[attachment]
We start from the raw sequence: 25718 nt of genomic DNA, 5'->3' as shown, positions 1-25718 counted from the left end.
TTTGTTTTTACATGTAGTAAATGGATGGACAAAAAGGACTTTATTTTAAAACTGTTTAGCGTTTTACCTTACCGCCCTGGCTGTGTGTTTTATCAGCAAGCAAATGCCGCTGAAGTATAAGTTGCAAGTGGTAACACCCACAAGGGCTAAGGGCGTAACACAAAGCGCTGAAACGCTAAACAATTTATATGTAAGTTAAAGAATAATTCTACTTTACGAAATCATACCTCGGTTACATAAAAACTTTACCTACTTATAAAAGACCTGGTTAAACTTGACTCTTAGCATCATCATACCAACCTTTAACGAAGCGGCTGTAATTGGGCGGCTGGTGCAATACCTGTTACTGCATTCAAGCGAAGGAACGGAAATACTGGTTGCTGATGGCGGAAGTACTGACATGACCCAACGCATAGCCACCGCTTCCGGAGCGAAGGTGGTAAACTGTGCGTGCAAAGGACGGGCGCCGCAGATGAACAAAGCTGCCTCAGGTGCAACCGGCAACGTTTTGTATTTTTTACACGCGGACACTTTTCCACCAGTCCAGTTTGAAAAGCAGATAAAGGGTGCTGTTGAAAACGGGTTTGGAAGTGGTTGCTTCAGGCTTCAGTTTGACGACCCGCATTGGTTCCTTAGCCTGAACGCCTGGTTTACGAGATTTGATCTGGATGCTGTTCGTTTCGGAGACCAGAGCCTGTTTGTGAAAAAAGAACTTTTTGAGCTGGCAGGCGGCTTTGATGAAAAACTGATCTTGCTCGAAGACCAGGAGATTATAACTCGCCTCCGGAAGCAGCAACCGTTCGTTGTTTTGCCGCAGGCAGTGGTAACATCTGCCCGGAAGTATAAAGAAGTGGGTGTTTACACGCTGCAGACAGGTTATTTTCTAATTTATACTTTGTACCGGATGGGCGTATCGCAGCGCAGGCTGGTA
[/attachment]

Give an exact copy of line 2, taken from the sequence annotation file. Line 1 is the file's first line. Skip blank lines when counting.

TTTGTTTTTACATGTAGTAAATGGATGGACAAAAAGGACTTTATTTTAAAACTGTTTAGCGTTTTACCTTACCGCCCTGGCTGTGTGTTTTATCAGCAAGCAAATGCCGCTGAAGTATAAGTTGCAAGTGGTAACACCCACAAGGGCTAAGGGCGTAACACAAAGCGCTGAAACGCTAAACAATTTATATGTAAGTTAAAGAATAATTCTACTTTACGAAATCATACCTCGGTTACATAAAAACTTTACCTACTTATAAAAGACCTGGTTAAACTTGACTCTTAGCATCATCATACCAACCTTTAACGAAGCGGCTGTAATTGGGCGGCTGGTGCAATACCTGTTACTGCATTCAAGCGAAGGAACGGAAATACTGGTTGCTGATGGCGGAAGTACTGACATGACCCAACGCATAGCCACCGCTTCCGGAGCGAAGGTGGTAAACTGTGCGTGCAAAGGACGGGCGCCGCAGATGAACAAAGCTGCCTCAGGTGCAACCGGCAACGTTTTGTATTTTTTACACGCGGACACTTTTCCACCAGTCCAGTTTGAAAAGCAGATAAAGGGTGCTGTTGAAAACGGGTTTGGAAGTGGTTGCTTCAGGCTTCAGTTTGACGACCCGCATTGGTTCCTTAGCCTGAACGCCTGGTTTACGAGATTTGATCTGGATGCTGTTCGTTTCGGAGACCAGAGCCTGTTTGTGAAAAAAGAACTTTTTGAGCTGGCAGGCGGCTTTGATGAAAAACTGATCTTGCTCGAAGACCAGGAGATTATAACTCGCCTCCGGAAGCAGCAACCGTTCGTTGTTTTGCCGCAGGCAGTGGTAACATCTGCCCGGAAGTATAAAGAAGTGGGTGTTTACACGCTGCAGACAGGTTATTTTCTAATTTATACTTTGTACCGGATGGGCGTATCGCAGCGCAGGCTGGTA